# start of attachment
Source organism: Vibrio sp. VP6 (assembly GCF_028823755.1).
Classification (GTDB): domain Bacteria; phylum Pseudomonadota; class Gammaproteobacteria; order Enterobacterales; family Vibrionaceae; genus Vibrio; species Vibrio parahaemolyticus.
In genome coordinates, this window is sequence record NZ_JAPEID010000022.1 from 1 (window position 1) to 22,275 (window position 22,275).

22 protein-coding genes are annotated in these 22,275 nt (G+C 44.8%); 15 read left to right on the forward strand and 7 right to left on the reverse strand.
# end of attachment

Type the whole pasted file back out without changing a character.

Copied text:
Source organism: Vibrio sp. VP6 (assembly GCF_028823755.1).
Classification (GTDB): domain Bacteria; phylum Pseudomonadota; class Gammaproteobacteria; order Enterobacterales; family Vibrionaceae; genus Vibrio; species Vibrio parahaemolyticus.
In genome coordinates, this window is sequence record NZ_JAPEID010000022.1 from 1 (window position 1) to 22,275 (window position 22,275).

22 protein-coding genes are annotated in these 22,275 nt (G+C 44.8%); 15 read left to right on the forward strand and 7 right to left on the reverse strand.